(B) Targeted outreach to, and assistance for, students who are enrolled in schools or geographic regions with low college eligibility or participation rates, with state and federal financial aid applications.
(2) The projects and organizations funded under this article shall implement the following activities:
(A) Organize and conduct free local and regional workshops that help students and families to fill out the Free Application for Federal Student Aid (FAFSA) and the Cal Grant GPA verification form required for Cal Grants.
(B) Convene advisory board meetings to develop regional partnerships with local partners in private business and industry, admissions and outreach communities, and student groups, to foster financial and volunteer contributions.
(c) The Student Aid Commission shall, by December 1 of each year, provide a report to the fiscal and policy committees of the Legislature on the Cash for College Program detailing program data, expenditures, and the findings of an independent evaluation on the extent to which program goals have been met. Program data shall include the number of completed FAFSA applications, the number of submitted grade point average verifications, and the number of Cal Grant recipients using their Cal Grant awards at California postsecondary institutions.
(d) The Student Aid Commission shall contract with an external evaluator to conduct the independent evaluation.
(e) (1) The commission may accept voluntary contributions or donations in cash to pay for the costs of implementing the program pursuant to this article. Voluntary contributions shall be deposited into the Cash for College Fund, which is hereby created in the State Treasury. Only moneys contributed or donated for the purposes of this article may be deposited into the fund. The fund shall be credited with all investment income earned by moneys in the fund. The moneys received in contributions or donations for the purposes of this article are not part of the General Fund as defined in Section 16300 of the Government Code. Voluntary contributions or donations are special funds held in trust for purposes of meeting the purposes of this article. Notwithstanding Section 13340 of the Government Code, moneys in the fund from voluntary contributions or donations are hereby continuously appropriated to the commission without regard to fiscal year for the purposes enumerated in this article.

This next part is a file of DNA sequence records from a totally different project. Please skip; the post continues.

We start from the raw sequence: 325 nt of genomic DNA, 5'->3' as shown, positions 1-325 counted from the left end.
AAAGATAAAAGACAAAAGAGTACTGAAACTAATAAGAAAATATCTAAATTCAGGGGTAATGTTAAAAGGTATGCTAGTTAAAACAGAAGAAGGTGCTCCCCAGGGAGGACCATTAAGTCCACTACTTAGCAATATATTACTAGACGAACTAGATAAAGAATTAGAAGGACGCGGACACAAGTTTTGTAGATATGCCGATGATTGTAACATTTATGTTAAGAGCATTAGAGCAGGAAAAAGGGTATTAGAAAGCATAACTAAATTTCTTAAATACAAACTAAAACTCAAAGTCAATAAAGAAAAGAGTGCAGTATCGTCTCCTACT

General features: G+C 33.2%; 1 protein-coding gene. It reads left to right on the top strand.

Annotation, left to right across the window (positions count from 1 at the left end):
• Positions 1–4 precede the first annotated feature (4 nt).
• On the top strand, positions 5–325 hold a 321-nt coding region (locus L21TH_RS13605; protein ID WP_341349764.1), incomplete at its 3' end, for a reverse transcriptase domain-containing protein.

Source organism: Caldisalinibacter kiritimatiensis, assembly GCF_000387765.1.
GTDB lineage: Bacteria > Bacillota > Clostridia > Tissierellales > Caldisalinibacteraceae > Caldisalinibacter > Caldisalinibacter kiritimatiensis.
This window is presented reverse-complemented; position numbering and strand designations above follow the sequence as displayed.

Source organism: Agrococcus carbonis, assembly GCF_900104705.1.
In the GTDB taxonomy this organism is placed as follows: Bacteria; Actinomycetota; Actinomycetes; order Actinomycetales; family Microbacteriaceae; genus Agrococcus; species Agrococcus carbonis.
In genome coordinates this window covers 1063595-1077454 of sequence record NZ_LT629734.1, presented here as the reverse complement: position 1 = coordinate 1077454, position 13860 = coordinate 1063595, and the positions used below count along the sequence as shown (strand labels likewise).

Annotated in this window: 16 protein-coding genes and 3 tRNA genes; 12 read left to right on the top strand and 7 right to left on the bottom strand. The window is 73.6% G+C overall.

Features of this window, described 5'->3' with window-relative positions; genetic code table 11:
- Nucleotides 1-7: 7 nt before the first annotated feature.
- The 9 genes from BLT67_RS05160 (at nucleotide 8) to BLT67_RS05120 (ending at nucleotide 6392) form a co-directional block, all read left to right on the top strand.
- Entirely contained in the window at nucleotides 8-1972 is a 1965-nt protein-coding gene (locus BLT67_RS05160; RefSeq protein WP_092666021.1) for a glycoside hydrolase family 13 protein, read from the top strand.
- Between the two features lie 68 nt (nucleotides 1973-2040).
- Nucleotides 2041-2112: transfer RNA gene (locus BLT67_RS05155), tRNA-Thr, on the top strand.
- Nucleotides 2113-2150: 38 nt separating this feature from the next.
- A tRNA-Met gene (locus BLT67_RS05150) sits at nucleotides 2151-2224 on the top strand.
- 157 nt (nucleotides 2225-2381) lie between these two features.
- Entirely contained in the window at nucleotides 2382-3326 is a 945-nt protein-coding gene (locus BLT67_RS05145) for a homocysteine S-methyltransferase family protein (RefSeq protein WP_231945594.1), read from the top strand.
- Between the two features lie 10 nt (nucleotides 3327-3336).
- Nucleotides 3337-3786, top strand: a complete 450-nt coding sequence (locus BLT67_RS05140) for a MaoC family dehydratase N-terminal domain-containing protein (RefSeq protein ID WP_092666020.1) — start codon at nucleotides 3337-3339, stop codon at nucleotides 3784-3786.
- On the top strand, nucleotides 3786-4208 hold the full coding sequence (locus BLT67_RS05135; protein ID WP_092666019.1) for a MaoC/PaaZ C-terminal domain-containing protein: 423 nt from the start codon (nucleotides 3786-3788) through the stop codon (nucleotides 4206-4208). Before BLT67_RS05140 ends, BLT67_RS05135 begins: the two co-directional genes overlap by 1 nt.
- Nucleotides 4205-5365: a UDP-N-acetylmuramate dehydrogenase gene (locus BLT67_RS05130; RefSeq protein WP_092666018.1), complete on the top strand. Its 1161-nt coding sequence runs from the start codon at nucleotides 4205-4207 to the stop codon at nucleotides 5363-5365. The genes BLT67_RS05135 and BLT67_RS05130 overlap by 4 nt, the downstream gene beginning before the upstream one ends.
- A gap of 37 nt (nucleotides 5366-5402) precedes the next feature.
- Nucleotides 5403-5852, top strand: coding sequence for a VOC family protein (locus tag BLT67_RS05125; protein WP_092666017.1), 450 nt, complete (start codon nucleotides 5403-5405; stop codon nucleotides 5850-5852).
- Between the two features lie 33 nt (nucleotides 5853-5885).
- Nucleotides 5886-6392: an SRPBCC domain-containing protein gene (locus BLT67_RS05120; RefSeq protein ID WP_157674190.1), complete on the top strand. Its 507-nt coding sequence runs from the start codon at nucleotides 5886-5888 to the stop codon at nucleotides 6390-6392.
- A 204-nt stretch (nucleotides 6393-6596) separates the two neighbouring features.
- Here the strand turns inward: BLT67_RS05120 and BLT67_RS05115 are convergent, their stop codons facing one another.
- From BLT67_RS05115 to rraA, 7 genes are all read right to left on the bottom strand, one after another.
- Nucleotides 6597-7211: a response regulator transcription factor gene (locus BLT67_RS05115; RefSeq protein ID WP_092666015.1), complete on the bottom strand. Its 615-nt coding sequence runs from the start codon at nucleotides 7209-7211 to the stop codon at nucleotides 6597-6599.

(2) Additional funds may be appropriated in the annual Budget Act for the purposes of this article.
(f) (1) As used in this subdivision, “regional coordinating organization” means a coalition of entities led by a designated organization, which may include nonprofit organizations, local education or other government agencies, or public or private higher education institutions.
(2) The Student Aid Commission shall allocate funds to regional coordinating organizations to plan, coordinate, or conduct Cash for College workshop series within specified regions within the state.
(3) The Student Aid Commission shall require a regional coordinating organization to contribute equal or greater resources to match the Cash for College funds allocated to it by the commission. Funds allocated to a regional coordinating organization under this subdivision shall be based on demonstrated ability to contribute equal or greater matching resources or funds. The Student Aid Commission may require advance payment, if it determines that it is necessary to ensure that funds provided pursuant to this article are available each year before the start of the program.
(4) The Student Aid Commission may partner with regional coordinating organizations or other entities to facilitate additional nonstate funding or donations of property, or both, for the Cash for College Program.
(5) Notwithstanding Section 11005 of the Government Code, the Student Aid Commission may accept gifts of personal property without approval of the Director of Finance.
(g) The commission may use the moneys appropriated for the program, including reasonable administrative costs, marketing, and external evaluation. Administrative costs shall include appropriate staffing to support the program, including, but not limited to, a Cash for College coordinator. The commission shall annually establish the total amount of funding to assist regional coordinating organizations. Allocation of funds shall be established based upon the best use of funding for that year, as determined by the commission in consultation with a Cash for College statewide advisory board that may include, but is not limited to, partners in private business and industry, admissions, outreach communities, and student groups.
(Amended by Stats. 2008, Ch. 179, Sec. 72. Effective January 1, 2009.)